Occupational Therapist Certification and Certificate Programs

Registered occupational therapists can enroll in post-graduate certificate programs in a specialty area of occupational therapy. Such programs explore advanced topics and specialty areas such as pain management, gerontology or hand and upper extremity rehabilitation.

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Essential Information

A master's degree is typically the minimum educational requirement for becoming an occupational therapist. Additionally, occupational therapists must be licensed by the state based upon the results of a state-administered examination. For licensed occupational therapists seeking specialty certification, coursework and program lengths vary depending on the area of study. Continuing education credits are also required of occupational therapists.

Various program specializations include pain management, gerontology, hand and upper extremity rehabilitation.


Occupational Therapist Certification Programs

Students are required to have a bachelor's or master's degree in occupational therapy and may be required to be currently licensed. Program lengths for certificate programs vary. The coursework is dependent on the specialty area of study. Some programs include a research element. Topics of study might include:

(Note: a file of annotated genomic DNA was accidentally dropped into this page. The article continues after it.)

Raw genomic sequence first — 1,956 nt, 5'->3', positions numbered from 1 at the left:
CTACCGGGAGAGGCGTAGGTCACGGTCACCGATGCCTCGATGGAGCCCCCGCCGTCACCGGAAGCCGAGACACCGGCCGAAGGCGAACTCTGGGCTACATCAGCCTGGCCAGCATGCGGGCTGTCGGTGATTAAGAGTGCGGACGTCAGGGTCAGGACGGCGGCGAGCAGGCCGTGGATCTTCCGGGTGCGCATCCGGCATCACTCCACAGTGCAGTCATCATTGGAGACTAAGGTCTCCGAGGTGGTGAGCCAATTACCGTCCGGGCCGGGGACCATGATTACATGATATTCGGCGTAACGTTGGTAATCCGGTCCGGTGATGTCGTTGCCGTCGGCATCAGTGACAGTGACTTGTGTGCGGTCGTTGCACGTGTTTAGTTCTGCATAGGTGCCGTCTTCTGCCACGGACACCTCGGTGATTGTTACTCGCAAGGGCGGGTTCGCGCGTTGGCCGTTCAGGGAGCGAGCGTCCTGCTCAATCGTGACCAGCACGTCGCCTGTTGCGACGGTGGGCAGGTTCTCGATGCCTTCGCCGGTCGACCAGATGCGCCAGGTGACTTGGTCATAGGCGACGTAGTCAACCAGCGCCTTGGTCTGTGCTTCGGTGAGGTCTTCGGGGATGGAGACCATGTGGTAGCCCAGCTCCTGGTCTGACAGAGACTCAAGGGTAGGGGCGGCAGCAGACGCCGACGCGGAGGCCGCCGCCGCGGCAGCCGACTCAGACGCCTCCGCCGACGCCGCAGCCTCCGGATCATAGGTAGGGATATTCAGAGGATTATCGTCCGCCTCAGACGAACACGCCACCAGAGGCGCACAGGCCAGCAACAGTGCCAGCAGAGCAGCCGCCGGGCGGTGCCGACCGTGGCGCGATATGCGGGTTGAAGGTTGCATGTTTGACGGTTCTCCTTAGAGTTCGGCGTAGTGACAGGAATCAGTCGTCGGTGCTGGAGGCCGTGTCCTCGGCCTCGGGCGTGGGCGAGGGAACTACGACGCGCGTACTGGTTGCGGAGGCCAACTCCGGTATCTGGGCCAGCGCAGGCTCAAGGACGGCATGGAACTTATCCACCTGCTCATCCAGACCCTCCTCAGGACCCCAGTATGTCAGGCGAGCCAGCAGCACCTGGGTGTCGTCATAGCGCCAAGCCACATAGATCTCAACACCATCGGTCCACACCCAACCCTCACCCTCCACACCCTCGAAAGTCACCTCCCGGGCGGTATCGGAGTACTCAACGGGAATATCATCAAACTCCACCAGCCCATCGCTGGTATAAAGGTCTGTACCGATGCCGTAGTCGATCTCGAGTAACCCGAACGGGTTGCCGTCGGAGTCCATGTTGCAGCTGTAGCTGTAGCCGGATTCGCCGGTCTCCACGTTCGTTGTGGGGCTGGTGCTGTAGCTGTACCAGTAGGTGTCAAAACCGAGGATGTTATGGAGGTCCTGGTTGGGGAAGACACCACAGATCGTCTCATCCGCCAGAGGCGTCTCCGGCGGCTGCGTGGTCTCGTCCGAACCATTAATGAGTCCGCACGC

• OT evidence-based practice
  • Research methods
  • OT and gerontology
  • Policy and management
  • Assistive technology
  • Early intervention

Employment Outlook and Salary Information

The U.S. Bureau of Labor Statistics (www.bls.gov) reports that employment for occupational therapists is expected to grow 27% over the period from 2014-2024, especially in the area of gerontology. Occupational therapists with specialized skills, such as those who have completed an advanced practice certificate program, may have increased job prospects. In 2015, the annual mean salary for occupational therapists was $81,690.

Licensing, Certification and Continuing Education

Occupational therapists must be licensed. As of 2010, all states use the national certification examination offered by the National Board for Certifying Occupational Therapy (www. nbcot.org) for licensing purposes. To become certified, applicants must graduate from an approved NBCOT graduate program, complete clinical fieldwork and pass the OTR (occupational therapist registered) national certification examination. Some states require occupational therapists who work in schools or early intervention programs to obtain additional certification or specialized training. Continuing education is required to maintain certification.

Occupational therapists who have already completed their education but are looking to earn more certifications for more specialized work can earn post-graduate certifications. It is important that occupational therapists maintain licensing requirements to maintain and meet licensing requirements.

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